Tom Brady learned a hard lesson about forum shopping this week. He and the NFL Players Association (“NFLPA”) filed a lawsuit on Wednesday in the U.S. District Court for the District of Minnesota over his four game suspension for his alleged role in the under inflation of footballs in the AFC Championship game. However, the NFL preemptively filed first on Tuesday in the U.S. District Court for the Southern District of New York just after the NFL Commissioner handed down his decision on Brady’s appeal. The judge in Minnesota transferred the case to New York.
According to a July 31, 2015 Yahoo! Sports article titled, Brady lawsuit transferred from Minnesota to New York court, Brady and the NFLPA wanted the case in Minnesota because Minnesota Viking player Adrian Peterson had received a favorable ruling from the Minnesota court against the NFL on his suspension. Minnesota Judge Richard Kyle found that the case should go forward in New York given the lack of ties to Minnesota: the NFL is headquartered in New York, the NFLPA is headquartered in Washington, Brady plays in Massachusetts, and both the arbitration and award were held/issued in New York.
[The court] sees little reason for this action to have been commenced in Minnesota at all. . . . [The court] strongly suspects the union filed in Minnesota because it has obtained favorable rulings from this court in the past on behalf of its members.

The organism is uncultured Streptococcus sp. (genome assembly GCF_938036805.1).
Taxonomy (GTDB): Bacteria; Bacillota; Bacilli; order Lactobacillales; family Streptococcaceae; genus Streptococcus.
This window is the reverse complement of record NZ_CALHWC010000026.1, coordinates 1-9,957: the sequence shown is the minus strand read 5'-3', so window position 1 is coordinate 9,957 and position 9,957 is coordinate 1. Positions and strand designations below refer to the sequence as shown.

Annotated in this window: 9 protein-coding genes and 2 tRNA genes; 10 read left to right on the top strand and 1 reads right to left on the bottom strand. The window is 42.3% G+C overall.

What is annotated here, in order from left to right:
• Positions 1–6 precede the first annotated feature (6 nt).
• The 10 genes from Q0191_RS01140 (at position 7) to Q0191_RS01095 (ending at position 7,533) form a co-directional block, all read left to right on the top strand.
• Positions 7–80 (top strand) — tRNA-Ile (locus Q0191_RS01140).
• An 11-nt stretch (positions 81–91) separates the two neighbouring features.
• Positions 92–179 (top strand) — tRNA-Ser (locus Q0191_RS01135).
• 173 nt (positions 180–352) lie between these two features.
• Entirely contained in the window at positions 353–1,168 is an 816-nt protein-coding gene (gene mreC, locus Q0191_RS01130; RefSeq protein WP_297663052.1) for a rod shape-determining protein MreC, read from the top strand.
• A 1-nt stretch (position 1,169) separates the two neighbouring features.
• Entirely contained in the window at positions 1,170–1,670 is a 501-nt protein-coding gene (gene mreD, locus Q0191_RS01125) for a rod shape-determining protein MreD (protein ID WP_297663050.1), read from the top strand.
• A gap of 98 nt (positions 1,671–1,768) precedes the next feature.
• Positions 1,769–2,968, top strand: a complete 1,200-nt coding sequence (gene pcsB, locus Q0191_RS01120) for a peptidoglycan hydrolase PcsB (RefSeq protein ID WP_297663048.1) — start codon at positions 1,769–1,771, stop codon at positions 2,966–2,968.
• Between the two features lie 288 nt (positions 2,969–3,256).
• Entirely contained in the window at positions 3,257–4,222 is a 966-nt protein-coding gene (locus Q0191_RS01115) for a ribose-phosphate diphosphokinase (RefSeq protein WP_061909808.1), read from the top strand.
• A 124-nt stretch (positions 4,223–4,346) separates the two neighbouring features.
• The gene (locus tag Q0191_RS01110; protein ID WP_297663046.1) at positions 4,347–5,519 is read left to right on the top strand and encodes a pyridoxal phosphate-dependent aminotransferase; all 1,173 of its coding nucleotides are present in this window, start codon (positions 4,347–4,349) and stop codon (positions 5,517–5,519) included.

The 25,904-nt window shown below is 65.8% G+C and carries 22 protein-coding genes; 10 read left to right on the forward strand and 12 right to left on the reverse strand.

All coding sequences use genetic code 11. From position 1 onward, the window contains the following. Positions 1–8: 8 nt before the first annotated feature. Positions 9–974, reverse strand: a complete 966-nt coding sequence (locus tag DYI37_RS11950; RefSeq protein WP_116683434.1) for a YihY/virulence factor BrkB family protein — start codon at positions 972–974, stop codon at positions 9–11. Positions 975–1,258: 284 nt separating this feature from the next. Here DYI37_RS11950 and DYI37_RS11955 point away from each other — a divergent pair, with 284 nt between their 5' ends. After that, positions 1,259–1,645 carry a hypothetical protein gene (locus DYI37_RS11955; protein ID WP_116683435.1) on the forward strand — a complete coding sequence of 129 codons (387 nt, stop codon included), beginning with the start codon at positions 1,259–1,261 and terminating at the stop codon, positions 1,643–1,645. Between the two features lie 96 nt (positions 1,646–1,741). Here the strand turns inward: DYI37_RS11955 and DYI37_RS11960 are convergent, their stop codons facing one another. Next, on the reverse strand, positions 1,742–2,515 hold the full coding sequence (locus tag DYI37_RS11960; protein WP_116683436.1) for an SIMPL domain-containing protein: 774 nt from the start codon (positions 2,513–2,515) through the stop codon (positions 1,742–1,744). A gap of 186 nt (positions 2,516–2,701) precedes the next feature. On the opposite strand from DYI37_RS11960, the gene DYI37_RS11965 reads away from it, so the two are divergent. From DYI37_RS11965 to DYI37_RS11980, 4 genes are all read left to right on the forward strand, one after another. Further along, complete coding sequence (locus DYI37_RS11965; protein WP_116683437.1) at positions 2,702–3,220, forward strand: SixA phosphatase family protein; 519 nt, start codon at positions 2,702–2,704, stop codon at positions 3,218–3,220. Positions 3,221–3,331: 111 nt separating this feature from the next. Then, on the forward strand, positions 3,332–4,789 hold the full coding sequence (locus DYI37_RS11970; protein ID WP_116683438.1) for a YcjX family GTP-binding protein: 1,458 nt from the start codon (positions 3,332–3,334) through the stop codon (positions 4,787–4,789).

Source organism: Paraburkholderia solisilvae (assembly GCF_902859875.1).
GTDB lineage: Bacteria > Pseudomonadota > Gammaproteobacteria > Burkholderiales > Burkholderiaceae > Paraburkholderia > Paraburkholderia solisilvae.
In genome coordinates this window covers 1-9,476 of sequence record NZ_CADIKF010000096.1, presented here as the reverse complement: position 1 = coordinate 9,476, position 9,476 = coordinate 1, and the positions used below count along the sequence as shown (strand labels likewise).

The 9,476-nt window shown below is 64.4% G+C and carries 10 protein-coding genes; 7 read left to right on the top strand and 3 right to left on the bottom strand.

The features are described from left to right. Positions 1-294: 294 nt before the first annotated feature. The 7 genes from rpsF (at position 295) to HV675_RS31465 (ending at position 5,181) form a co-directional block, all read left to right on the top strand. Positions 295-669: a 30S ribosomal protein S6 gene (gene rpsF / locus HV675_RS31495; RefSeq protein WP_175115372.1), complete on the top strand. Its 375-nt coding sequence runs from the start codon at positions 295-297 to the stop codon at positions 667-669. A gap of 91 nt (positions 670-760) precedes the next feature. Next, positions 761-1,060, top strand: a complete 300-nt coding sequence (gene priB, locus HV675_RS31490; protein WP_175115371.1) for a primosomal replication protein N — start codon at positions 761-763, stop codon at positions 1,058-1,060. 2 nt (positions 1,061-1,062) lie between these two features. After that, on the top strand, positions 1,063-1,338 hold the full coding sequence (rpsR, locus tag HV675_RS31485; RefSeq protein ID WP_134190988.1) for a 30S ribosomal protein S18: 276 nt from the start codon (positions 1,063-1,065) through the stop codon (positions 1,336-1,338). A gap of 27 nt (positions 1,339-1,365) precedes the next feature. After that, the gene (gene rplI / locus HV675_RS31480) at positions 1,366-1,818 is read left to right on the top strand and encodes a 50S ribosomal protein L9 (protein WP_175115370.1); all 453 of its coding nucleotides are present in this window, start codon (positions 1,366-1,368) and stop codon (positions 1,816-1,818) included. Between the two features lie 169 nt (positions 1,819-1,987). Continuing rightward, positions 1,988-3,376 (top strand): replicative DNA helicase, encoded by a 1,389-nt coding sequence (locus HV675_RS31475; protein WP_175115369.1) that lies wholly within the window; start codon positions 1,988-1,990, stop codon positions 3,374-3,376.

It is important for legal consumers to understand that while a court must have “jurisdiction” over a matter, “venue” must also be proper. And, in cases where two courts have jurisdiction and both are proper venues, it can be a race to the courthouse because in that instance, the court in which the case is “first filed” will be granted deference by the other court.
Jurisdiction and venue can be complicated and should be thoroughly considered. Because if it can happen to Tom Brady and the NFLPA with their team of high-priced lawyers . . . it can happen to you.